Rheumatoid Arthritis

Is your medication still working for you?

Like a lot of people with multiple chronic diseases, my medication list is long. Some medications, like insulin, are a no brainer for me- they are absolutely necessary. But sometimes I find myself wondering if I still need everything on my list.

When my rheumatologist realized I was losing a lot of time to my methotrexate “hangover”, she asked me to try a half dose and see if that made a difference. It didn’t. I still slept away my Sunday. She asked me to skip a week of injecting methotrexate. And we learned, I still slept away my Sunday. And I felt awful without my weekly dose of that magical yellow liquid. So lesson learned- methotrexate helps me and regardless of my medications, my body needs a day each week to rest and do nothing else.

When I started Rituxan last summer, I quickly learned that it is an excellent medication for me. I’ve noticed over the past 3 months that I have less pain. I still flare and have pain in my damaged joints that I need my breakthrough pain meds for. But I’ve wondered if I really need my Butrans patch?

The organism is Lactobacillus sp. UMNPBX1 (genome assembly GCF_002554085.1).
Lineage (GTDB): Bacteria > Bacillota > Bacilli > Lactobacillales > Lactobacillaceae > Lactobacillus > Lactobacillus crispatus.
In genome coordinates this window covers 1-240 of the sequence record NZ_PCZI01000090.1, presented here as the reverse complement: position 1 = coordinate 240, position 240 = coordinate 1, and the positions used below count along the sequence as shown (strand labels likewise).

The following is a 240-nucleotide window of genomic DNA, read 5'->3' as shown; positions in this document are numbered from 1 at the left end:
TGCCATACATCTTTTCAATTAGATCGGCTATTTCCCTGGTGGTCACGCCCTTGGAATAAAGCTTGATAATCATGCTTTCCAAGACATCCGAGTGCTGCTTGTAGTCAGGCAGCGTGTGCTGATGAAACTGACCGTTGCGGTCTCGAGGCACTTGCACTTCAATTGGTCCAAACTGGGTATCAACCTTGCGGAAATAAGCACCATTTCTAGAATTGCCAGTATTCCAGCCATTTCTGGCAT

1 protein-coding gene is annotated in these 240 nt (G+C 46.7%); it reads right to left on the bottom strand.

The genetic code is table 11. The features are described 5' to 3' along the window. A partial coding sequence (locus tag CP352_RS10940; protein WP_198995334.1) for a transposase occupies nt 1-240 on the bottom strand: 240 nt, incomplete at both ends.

You might be asking- if your pain is controlled and you’re feeling better, why would you want to change things up? When I initially was prescribed Butrans, my pain was a mess. My pain owned me. I was managing multiple medications during my work day to try to keep my pain somewhat under control. My evening breakthrough meds weren’t always able to bring my pain down.

We decided to try Butrans to get a low opioid dose in my system all day, without having to take even more pills. The hope was that this patch would give me enough relief that my breakthrough meds could really help me. And that is exactly what happened.

Since starting on the patch, I had major knee surgery and started Rituxan. I’ve also lost some weight and worked on my diet (still very much a work in progress).

I mentioned discontinuing Butrans to my pain management physician and she agreed with trying to lower my dose or get rid of the patch completely. But she did ask me to get through the holidays and my next set of infusions before attempting a change.

So here we are. Today I’m going to drop my dose down by 50%. If that goes well for 2 weeks, I’m going to try not using a patch at all. Although I’m staying optimistic, I also realize that my pain may come back rearing its ugly head. And that’s ok. I’ll know that my body needs this medication and it’s worth the cost and side effects. I won’t have to wonder if I need it, I’ll know. And knowledge is all I’m looking for.



  1. Cathy Buckley

    I failed to wean off prednisone numerous times over several years before I was ultimately successful. I try to extend the time between my biologic injections from time to time. The disease has reared it’s ugly head to remind me I need to stay on course with the biologic, so far. I will probably try again sometime. I do “listen” carefully to my body to self-monitor the disease management.

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